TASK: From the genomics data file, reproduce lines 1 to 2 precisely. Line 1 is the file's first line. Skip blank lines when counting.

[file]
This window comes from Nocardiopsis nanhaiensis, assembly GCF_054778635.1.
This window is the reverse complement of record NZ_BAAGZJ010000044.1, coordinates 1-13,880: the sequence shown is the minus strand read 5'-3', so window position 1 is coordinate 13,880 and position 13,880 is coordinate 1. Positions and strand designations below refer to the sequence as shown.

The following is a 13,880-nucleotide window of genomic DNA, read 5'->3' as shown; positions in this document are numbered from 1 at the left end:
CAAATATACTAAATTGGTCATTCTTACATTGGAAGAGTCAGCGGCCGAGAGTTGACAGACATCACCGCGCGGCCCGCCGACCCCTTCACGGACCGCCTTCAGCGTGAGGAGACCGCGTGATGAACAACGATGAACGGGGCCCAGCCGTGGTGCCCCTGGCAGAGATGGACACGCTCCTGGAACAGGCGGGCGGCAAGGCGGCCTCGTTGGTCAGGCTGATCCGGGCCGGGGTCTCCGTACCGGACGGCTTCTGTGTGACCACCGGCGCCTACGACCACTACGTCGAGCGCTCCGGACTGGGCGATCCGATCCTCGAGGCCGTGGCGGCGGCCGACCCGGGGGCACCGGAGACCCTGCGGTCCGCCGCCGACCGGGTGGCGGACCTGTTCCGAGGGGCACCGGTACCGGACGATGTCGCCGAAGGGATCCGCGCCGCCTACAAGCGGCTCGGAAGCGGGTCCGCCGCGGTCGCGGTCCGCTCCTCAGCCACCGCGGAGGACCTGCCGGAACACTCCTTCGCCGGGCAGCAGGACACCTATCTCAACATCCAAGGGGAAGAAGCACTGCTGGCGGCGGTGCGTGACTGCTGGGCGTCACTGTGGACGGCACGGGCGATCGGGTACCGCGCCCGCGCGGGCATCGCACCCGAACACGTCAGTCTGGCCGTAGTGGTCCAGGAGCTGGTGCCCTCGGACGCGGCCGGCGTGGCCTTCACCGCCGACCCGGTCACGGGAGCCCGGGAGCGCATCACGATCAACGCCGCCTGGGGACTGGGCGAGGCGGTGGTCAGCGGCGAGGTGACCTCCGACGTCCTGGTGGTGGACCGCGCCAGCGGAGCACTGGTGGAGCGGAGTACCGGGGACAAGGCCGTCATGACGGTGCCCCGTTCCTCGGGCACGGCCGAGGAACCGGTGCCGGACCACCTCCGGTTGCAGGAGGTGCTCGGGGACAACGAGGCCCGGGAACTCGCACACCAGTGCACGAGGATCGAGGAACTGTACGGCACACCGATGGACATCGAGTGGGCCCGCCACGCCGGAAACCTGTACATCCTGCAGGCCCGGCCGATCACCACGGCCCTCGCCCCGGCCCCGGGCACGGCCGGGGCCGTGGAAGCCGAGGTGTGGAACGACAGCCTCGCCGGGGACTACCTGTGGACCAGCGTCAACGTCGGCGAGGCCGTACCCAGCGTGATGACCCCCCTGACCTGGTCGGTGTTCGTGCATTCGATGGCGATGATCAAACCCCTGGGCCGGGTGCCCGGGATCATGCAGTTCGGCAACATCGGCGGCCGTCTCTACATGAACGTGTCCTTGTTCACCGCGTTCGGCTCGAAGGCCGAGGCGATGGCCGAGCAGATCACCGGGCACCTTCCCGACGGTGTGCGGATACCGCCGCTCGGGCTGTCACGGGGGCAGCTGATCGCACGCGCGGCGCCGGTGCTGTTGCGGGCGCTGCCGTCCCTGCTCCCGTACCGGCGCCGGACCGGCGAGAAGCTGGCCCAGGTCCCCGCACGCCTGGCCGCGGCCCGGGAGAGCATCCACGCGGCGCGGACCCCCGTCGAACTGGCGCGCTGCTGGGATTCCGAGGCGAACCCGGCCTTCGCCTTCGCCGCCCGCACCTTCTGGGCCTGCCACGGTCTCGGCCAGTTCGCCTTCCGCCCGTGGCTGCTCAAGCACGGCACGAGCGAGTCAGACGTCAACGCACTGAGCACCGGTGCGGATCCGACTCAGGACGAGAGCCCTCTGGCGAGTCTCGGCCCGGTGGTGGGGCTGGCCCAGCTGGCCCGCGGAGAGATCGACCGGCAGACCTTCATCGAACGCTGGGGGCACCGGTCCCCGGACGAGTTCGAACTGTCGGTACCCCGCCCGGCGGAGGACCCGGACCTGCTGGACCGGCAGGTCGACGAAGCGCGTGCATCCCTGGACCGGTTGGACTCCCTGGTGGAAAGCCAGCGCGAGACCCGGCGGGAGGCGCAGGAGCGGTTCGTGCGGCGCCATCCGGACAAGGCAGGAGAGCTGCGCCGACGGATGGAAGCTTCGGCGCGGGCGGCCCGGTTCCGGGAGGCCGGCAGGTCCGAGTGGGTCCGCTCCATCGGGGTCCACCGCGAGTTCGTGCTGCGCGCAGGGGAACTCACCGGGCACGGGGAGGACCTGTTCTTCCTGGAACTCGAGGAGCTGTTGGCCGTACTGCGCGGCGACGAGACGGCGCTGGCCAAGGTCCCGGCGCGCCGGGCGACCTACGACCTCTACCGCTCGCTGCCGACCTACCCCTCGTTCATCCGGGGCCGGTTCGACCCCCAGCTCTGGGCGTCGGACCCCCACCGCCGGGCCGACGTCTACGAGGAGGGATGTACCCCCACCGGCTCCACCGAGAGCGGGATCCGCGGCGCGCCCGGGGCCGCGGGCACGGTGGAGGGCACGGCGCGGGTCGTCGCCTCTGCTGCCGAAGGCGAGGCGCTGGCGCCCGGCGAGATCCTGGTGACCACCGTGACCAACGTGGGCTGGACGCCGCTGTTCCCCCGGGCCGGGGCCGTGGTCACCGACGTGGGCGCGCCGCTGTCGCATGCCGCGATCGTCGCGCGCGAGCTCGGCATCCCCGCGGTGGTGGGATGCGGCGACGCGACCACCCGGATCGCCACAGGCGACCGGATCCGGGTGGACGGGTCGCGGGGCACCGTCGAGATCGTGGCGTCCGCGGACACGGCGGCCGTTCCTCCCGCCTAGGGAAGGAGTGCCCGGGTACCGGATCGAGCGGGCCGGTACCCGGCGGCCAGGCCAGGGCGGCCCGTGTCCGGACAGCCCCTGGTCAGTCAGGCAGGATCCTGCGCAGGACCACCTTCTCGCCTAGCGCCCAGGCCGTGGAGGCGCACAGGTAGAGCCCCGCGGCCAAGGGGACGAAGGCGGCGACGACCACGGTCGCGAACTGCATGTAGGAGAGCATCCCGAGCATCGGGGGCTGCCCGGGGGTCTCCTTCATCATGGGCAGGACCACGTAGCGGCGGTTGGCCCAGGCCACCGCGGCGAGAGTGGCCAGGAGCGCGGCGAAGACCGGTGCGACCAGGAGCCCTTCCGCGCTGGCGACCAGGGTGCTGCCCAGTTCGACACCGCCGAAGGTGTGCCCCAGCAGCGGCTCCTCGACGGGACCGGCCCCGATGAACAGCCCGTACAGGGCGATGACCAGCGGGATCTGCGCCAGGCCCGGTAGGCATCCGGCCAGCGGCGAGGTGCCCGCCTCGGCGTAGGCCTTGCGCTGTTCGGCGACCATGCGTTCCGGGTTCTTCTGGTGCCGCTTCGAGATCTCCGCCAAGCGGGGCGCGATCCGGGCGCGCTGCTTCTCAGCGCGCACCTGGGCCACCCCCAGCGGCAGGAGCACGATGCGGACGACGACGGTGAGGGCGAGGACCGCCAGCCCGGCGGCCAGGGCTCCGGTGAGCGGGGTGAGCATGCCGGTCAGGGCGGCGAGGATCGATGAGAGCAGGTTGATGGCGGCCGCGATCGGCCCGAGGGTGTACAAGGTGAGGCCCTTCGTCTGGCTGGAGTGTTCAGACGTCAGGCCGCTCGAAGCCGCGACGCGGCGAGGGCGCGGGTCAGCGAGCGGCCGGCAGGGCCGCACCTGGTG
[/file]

This window comes from Nocardiopsis nanhaiensis, assembly GCF_054778635.1.
This window is the reverse complement of record NZ_BAAGZJ010000044.1, coordinates 1-13,880: the sequence shown is the minus strand read 5'-3', so window position 1 is coordinate 13,880 and position 13,880 is coordinate 1. Positions and strand designations below refer to the sequence as shown.